First up is another addition to the Ben & Jerry's Concerts on the Green at Shelburne Museum series. Here's a hint: He's a Vermont favorite and played a buncha bluegrass with the late Jerry Garcia. I'm sure you've figured out I'm talking about mandolin maestro David Grisman, who appears with his quintet on July 21. Also on the bill are Vermont's acoustic superstars Bluegrass Gospel Project and Bad Livers' banjo man Danny Barnes. Word on the street is, one more act will be added to the bill a little later down the line.

Remember back at the turn of the millennium, when rumors abounded that a reunited Pink Floyd would be performing Y2K-style in front of the Great Pyramid in Egypt? Well, that didn't happen, but it might be almost as cool to see lauded Floyd cover band The Machine play the Burlington Waterfront. The group is a familiar presence in the Green Mountains; they'll bring their spot-on renditions of PF staples back to town on Friday, August 17. Nothing like space-rock under a starry autumn sky. You won't be able to see the dark side of the moon, but you'll surely hear it.

Tickets for both shows go on sale Friday, May 11, and can be purchased at the Higher Ground box office, online at http://www.HigherGroundMusic.com or by calling 888-512-SHOW.

THE WEIRD AND THE WILD

Wanted to give all you avant-garde heads out there a heads-up about another show coming to town via Greg Davis' Burlington Sounds Project. This one features raccoo-oo-oon, which Davis describes as a "freaky psych band from Iowa City in the vein of Animal Collective." And judging from local music blog activity, you all know who they are.

Also on the bill is Evan Miller, another Iowa City talent originally from Oklahoma. Miller, a guitarist, is among the recent crop of six-stringers inspired by the transcendent folk stylings of the late John Fahey. Blues and old-time also make their way into his live sets, which Davis calls "mesmerizing."

Rounding out the roster are locals Pink Bacon - could you pick a grosser name? - a trio of ex-Nest Material dudes. So expect some truly trippy shit.

My goodness - I almost forgot to tell you where the show is taking place! Let's fix that right quick: Kria Studio on 333 North Winooski Ave. is the venue. Showtime is 8 p.m. Tickets will be available at the door and should run between five and seven bucks. Consider yourselves informed.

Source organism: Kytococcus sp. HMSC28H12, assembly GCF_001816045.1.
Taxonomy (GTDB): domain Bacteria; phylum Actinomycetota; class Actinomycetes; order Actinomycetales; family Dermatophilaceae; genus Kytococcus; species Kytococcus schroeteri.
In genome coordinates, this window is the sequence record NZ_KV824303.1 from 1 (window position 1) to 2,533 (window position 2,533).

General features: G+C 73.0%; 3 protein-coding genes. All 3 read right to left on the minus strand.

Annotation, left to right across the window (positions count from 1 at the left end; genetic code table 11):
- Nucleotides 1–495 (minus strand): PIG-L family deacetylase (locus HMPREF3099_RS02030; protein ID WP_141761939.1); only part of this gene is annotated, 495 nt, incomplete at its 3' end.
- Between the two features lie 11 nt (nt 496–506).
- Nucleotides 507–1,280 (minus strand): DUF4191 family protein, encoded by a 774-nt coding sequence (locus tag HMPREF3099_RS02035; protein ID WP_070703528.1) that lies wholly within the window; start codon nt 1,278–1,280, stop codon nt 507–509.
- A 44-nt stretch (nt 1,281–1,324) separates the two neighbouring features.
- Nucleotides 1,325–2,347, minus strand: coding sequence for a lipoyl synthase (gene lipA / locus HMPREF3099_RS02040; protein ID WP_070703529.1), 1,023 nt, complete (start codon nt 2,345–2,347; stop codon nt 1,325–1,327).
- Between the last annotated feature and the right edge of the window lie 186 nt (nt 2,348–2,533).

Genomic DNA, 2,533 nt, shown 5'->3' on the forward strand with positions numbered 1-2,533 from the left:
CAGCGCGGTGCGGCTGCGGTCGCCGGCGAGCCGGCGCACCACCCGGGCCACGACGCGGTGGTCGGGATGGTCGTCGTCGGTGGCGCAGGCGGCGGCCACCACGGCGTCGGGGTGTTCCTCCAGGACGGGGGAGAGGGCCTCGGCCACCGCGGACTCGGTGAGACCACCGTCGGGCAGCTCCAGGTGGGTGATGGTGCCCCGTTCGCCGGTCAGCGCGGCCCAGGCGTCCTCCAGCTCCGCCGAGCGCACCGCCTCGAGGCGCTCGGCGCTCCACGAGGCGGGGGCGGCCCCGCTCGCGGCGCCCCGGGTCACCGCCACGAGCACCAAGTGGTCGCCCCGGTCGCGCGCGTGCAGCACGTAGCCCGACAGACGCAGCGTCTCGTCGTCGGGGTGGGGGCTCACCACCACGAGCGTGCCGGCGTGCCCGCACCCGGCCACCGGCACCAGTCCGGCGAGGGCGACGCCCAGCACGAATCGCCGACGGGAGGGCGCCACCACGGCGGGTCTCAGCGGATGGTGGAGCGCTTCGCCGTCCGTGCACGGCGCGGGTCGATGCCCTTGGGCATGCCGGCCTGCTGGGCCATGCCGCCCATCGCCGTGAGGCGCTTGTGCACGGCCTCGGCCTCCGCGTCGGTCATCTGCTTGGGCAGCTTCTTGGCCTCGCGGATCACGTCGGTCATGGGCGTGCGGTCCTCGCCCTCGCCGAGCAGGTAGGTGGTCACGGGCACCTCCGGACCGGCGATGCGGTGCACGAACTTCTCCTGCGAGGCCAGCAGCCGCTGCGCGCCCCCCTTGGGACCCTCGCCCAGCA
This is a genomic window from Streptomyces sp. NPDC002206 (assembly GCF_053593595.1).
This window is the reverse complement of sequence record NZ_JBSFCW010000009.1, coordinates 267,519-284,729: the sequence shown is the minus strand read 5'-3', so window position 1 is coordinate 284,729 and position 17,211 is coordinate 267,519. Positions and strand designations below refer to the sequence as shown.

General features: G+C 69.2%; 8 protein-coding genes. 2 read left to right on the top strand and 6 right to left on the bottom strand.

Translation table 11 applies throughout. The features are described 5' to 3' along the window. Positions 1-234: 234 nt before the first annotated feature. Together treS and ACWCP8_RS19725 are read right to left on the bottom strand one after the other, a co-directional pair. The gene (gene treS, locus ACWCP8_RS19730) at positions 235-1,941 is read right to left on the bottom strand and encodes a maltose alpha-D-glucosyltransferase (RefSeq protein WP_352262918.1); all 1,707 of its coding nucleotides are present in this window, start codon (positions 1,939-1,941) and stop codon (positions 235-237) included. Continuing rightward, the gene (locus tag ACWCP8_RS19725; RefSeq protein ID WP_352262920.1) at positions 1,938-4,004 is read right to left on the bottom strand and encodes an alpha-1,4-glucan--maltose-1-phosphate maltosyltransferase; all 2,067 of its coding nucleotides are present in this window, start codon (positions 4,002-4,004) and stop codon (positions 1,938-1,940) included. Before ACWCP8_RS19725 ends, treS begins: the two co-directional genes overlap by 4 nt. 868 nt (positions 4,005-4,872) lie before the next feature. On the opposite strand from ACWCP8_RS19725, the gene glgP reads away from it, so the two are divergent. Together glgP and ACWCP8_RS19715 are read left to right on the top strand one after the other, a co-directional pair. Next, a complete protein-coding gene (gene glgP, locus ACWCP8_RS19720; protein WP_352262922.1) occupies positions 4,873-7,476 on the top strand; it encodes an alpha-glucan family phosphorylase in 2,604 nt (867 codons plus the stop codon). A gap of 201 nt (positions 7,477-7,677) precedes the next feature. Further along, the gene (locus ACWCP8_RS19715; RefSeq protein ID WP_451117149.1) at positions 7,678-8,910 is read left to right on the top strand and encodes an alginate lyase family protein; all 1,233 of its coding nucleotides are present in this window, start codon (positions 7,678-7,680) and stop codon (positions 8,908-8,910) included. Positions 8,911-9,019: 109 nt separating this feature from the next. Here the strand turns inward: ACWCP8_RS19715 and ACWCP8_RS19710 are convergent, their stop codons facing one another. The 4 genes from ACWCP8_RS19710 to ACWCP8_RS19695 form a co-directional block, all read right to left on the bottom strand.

LIFE IS A . . . WELL, YOU KNOW

What can I say about the Spielpalast Cabaret that hasn't been said before? How 'bout where and when this year's run is happening?

The raucous, randy ladies and gents of the SC will entertain those old enough to vote at Burlington's City Hall Auditorium on May 11, 12, 13, 17, 18 & 19. Tickets are $18 in advance, $20 day-of-show; grab yours at the Flynn Regional Box office, online at http://www.flynnTix.org or by calling 86-FLYNN.

CLUB BANGERS

One last bit before I bid you adieu for the week: There's a new electronic music event taking place at Burlington's Club Metronome every other Sunday for the foreseeable future. It's called "Sanctuary - Where Electronica Lives," and will be promoted by a consortium of local DJs, including Elliot Matos, Will Taylor, Pat Spiegel, Chris Pattison, Janet Newberry, Adrian Sackheim, Mike Henderson and Justin Remillard. If you're at all familiar with the local techno/house/drum 'n' bass/dance scene, you no doubt recognize most of those names.

The first edition of the biweekly party features San Francisco turntablist Justin Martin, Montréal's Rob Brown and locals Justin R.E.M., DJK and Sekhmet. Tickets are $12 for under-21-year-olds, $6 for booze-legal bodies.

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About The Author

Casey Rea

Casey Rea

Bio:
Casey Rea was the Seven Days music editor from 2004 until 2007. He won the 2005 John D. Donoghue award for arts criticism from the Vermont Press Association.